Details of the power control subroutine are shown in FIG. 23, in which when an oscillated laser trigger is determined to have been detected (step 801), 1 is added to the value N (step 802) and a pulse energy P base on this oscillated trigger is read (step 803). This operation is repeated until the value N reaches the sampling data number N3 of the stationary-mode power control set in the above step 521 (step 804). Satisfaction of a relation N=N3 causes the value N to be cleared at zero (step 805) and an average value P of N3 of the read pulse energies P is calculated (step 806). It is then judged whether or not the calculated value P is larger than a preset desired pulse energy P0 (step 807). Satisfaction of a relation P>P0 causes a charging voltage, i.e., the electrode application voltage to be reduced by a predetermined amount (step 808). Unsatisfaction of the relation P>P0 causes the charging voltage to be increased by a predetermined amount (step 809).

Shown in FIG. 20 are relationships between the center wavelength control, overlapping control and power control when the stationary-mode control subroutine shown in FIG. 19 is executed. In the drawing, the sampling data numbers N1, N2 and N3 meet a relation N1 <N2 <N3. More specifically, (a), (b) and (c) in FIG. 20 show the center wavelength control, overlapping control and power control, respectively. In the center wavelength control (a), vertical thick lines denote respectively a period of time during which the wavelength selective elements (etalons 101 and 102) are driven for the center wavelength control, and an interval between adjacent ones of the thick lines denotes a data sampling duration for the center wavelength control. In the overlapping control (b), vertical thick lines denote respectively a period of time during which the wavelength selective elements (etalons 101 and 102) are driven for the overlapping control and an interval between adjacent ones of the thick lines denotes a data sampling duration of the overlapping control. In the power control (c), vertical thick lines denote respectively a period of time during which a charging voltage or an electrode application voltage is changed for the power control, and an interval between adjacent ones of the thick lines denotes a data sampling duration for the power control. It will be appreciated from FIG. 20 that the control periods of the respective controls are sequentially incremented in the order of the center wavelength control, overlapping control and power control and the respective controls are executed mutually asynchronously.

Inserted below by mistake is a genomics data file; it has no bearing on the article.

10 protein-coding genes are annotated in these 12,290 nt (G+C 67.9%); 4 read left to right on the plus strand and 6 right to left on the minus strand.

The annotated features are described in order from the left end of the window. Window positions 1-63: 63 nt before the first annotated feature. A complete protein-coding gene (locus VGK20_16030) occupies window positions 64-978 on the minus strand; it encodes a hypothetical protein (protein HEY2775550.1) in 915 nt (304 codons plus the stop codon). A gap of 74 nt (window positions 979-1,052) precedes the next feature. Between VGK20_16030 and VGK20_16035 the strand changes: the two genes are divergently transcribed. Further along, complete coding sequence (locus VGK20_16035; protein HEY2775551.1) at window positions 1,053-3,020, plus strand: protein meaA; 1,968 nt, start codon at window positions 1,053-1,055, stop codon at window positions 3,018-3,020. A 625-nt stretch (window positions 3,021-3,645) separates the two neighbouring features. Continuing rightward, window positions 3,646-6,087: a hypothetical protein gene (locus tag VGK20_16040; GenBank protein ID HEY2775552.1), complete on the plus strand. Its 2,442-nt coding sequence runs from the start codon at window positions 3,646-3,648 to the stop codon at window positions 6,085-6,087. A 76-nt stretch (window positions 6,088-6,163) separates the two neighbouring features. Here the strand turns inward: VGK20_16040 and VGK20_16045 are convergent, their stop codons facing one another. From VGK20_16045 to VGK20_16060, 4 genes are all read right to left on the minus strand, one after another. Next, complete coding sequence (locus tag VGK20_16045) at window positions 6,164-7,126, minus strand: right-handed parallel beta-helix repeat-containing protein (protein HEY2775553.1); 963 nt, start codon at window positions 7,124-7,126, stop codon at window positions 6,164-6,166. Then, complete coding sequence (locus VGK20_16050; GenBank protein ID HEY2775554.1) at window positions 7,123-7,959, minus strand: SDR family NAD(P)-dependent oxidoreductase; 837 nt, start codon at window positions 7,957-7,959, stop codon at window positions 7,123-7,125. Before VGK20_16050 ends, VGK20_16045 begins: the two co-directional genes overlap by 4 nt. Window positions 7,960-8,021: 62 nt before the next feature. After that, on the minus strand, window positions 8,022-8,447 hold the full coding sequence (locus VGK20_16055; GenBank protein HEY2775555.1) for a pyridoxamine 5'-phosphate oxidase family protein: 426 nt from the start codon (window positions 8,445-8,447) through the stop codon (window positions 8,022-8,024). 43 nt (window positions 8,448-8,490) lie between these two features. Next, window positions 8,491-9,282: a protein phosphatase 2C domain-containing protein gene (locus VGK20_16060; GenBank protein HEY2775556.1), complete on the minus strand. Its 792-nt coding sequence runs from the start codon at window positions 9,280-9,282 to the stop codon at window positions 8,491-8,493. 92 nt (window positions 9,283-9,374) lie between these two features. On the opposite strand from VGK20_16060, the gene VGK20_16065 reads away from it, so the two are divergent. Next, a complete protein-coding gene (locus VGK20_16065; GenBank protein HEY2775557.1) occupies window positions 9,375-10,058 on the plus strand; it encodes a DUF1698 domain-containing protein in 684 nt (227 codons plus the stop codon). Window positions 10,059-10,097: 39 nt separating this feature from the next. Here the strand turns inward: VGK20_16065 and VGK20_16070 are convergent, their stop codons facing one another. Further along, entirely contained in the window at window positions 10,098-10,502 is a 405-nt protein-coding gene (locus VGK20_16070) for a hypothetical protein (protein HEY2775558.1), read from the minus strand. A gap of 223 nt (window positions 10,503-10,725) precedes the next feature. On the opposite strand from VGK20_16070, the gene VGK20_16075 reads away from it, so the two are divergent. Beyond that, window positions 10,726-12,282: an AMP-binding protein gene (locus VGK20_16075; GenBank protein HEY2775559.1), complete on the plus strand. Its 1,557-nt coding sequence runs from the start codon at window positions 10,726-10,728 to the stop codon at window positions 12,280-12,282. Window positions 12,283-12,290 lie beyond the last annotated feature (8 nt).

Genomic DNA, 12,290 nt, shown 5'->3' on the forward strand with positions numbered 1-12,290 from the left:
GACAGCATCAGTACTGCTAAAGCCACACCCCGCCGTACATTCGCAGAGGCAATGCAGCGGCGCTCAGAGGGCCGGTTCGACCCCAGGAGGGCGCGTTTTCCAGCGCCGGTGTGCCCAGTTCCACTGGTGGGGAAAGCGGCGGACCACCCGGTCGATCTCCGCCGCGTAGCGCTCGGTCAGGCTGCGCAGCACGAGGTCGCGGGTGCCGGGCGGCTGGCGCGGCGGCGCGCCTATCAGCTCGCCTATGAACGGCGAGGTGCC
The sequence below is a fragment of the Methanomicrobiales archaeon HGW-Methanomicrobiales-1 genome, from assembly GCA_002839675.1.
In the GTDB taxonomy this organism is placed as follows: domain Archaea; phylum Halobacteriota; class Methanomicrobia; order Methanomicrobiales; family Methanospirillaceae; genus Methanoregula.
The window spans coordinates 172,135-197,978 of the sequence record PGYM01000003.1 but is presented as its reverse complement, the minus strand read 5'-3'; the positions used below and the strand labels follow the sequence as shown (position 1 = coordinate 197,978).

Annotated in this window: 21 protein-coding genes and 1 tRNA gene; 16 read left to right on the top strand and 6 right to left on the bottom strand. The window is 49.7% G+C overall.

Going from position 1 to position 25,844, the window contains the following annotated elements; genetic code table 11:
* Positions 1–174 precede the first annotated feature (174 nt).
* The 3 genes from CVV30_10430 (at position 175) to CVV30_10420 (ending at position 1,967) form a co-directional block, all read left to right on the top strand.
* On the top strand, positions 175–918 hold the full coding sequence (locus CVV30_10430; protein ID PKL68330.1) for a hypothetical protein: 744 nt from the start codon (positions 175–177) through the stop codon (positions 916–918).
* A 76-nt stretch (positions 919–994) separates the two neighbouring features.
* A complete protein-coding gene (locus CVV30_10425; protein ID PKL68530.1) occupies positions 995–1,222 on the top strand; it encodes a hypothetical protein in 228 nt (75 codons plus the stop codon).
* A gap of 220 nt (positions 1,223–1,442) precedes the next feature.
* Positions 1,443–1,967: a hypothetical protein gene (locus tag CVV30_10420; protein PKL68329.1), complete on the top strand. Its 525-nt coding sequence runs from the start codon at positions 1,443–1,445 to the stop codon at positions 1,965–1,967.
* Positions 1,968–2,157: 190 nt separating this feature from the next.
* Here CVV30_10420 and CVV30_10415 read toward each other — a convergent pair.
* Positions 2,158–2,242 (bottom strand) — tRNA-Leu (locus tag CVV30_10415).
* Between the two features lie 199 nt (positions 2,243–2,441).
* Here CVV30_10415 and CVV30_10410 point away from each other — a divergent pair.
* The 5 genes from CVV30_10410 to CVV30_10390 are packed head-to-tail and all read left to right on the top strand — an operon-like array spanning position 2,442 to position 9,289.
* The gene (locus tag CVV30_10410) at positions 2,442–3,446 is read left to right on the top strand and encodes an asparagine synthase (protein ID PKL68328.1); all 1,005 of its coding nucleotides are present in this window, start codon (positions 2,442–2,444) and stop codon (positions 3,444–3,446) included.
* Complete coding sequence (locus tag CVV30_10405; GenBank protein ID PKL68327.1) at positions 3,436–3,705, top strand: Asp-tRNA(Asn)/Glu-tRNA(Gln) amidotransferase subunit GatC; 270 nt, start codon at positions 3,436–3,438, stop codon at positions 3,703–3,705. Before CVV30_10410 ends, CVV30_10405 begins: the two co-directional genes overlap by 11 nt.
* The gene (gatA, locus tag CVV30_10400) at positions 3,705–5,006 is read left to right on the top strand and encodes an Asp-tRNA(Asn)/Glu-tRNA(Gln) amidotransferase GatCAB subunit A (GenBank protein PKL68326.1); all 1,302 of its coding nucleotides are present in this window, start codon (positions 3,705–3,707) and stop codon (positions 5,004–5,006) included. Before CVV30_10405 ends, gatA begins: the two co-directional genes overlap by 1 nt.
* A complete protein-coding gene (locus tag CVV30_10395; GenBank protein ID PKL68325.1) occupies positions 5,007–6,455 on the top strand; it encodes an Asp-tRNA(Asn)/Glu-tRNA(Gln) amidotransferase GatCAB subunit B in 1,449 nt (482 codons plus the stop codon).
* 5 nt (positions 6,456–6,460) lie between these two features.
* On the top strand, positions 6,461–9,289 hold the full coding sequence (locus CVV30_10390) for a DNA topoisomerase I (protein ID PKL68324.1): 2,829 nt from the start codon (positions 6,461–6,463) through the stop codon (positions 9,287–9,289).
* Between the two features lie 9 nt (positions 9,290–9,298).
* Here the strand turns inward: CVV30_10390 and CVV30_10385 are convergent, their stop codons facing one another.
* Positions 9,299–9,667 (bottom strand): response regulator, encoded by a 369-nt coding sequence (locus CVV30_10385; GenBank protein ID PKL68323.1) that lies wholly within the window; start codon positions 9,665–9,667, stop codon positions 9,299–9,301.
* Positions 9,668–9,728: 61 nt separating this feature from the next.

FIG. 24 shows another configuration example of the stationary mode control subroutine, which is different from the subroutine of FIG. 19 only in the power control. That is, in FIG. 14, the data sampling period for the power control is set not to be a full interval between the previous and current charging voltage change periods but to be a predetermined interval just before the charging voltage change period. In FIG. 24, the center wavelength control and overlapping control are substantially the same as those in FIG. 19 and thus only the power control is explained in FIG. 24. In the power control. When an oscillated trigger is detected (step 525), 1 is added to the value A (step 526). This operation is repeated until the value A becomes equal to or larger than a value a (step 527), at which time the value A is cleared at zero (step 528) and the program proceeds to a power control subroutine 524. The subroutine 524 is substantially the same as that in FIG. 19. With such an arrangement, the reading operation of the pulse energy P for the power control is not carried out until the oscillated pulse number arrives at the value a, and only when the pulse number exceeds the value a, the reading operation of the pulse energy P for the power control is started.